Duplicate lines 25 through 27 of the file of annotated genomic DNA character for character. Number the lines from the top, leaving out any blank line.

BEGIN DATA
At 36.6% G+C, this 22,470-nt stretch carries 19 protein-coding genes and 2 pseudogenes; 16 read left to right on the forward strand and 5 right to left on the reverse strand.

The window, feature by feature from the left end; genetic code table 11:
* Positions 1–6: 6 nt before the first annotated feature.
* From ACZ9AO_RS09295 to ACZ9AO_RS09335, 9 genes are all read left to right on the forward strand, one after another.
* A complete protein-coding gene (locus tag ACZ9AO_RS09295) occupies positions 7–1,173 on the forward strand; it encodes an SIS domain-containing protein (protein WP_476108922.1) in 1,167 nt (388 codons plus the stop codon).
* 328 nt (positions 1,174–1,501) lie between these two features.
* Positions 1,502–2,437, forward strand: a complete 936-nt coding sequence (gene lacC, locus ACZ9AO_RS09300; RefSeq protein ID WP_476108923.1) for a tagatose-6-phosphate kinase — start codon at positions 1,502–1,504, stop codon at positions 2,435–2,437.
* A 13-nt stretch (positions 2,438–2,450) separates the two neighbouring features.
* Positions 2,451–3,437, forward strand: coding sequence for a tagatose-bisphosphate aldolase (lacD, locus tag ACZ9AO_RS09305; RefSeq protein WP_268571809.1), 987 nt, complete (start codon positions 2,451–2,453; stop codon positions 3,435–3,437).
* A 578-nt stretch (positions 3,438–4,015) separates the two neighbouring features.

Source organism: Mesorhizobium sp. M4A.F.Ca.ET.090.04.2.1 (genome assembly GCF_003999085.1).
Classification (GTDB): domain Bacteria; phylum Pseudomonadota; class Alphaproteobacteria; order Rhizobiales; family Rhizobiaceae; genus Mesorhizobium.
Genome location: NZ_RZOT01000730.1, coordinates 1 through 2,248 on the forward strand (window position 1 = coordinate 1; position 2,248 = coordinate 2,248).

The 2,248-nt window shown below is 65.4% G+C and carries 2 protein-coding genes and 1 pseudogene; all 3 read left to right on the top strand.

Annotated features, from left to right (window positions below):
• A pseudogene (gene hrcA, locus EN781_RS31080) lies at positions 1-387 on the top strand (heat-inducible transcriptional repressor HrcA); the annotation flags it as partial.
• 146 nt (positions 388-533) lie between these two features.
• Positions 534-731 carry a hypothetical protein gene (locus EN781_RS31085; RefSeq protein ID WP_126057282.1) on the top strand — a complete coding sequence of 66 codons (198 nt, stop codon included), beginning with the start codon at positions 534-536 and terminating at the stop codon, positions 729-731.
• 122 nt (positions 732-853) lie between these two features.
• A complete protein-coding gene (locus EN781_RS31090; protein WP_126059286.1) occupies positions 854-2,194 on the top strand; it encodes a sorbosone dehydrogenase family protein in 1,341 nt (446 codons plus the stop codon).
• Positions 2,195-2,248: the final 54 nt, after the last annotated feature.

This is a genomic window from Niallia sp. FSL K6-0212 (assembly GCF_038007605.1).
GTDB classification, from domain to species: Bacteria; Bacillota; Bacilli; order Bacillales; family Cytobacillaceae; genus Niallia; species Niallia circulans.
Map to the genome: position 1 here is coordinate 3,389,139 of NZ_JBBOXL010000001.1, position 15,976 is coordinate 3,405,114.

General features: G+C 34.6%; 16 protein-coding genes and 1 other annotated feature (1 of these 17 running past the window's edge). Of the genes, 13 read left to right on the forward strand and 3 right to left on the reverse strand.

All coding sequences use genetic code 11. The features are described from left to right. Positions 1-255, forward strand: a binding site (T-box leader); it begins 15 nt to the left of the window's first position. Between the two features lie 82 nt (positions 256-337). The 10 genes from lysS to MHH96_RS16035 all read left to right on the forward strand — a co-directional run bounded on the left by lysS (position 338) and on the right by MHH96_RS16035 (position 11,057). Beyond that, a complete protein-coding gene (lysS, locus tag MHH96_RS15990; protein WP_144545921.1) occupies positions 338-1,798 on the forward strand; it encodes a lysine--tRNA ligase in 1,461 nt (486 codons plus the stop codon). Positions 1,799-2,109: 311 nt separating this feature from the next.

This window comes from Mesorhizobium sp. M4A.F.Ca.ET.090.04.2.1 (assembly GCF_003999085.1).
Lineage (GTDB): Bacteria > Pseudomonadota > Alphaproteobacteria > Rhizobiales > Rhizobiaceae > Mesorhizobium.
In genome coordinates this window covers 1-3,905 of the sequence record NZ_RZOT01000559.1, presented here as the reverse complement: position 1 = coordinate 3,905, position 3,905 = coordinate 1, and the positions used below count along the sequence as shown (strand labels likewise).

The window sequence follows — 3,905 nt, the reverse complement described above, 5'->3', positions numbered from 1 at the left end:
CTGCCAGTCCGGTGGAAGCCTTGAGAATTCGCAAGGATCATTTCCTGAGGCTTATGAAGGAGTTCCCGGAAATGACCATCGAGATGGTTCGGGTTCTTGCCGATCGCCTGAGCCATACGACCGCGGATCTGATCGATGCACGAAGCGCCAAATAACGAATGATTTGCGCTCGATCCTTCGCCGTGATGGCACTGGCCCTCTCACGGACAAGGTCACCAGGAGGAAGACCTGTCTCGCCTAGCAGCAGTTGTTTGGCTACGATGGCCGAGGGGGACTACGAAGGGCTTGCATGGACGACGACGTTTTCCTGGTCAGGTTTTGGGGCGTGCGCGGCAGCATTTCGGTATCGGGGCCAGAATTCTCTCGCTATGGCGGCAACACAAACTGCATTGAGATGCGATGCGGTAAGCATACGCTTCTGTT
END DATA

General features: G+C 34.6%; 16 protein-coding genes and 1 other annotated feature (1 of these 17 running past the window's edge). Of the genes, 13 read left to right on the forward strand and 3 right to left on the reverse strand.

All coding sequences use genetic code 11. The features are described from left to right. Positions 1-255, forward strand: a binding site (T-box leader); it begins 15 nt to the left of the window's first position. Between the two features lie 82 nt (positions 256-337). The 10 genes from lysS to MHH96_RS16035 all read left to right on the forward strand — a co-directional run bounded on the left by lysS (position 338) and on the right by MHH96_RS16035 (position 11,057). Beyond that, a complete protein-coding gene (lysS, locus tag MHH96_RS15990; protein WP_144545921.1) occupies positions 338-1,798 on the forward strand; it encodes a lysine--tRNA ligase in 1,461 nt (486 codons plus the stop codon). Positions 1,799-2,109: 311 nt separating this feature from the next.

This window comes from Mesorhizobium sp. M4A.F.Ca.ET.090.04.2.1 (assembly GCF_003999085.1).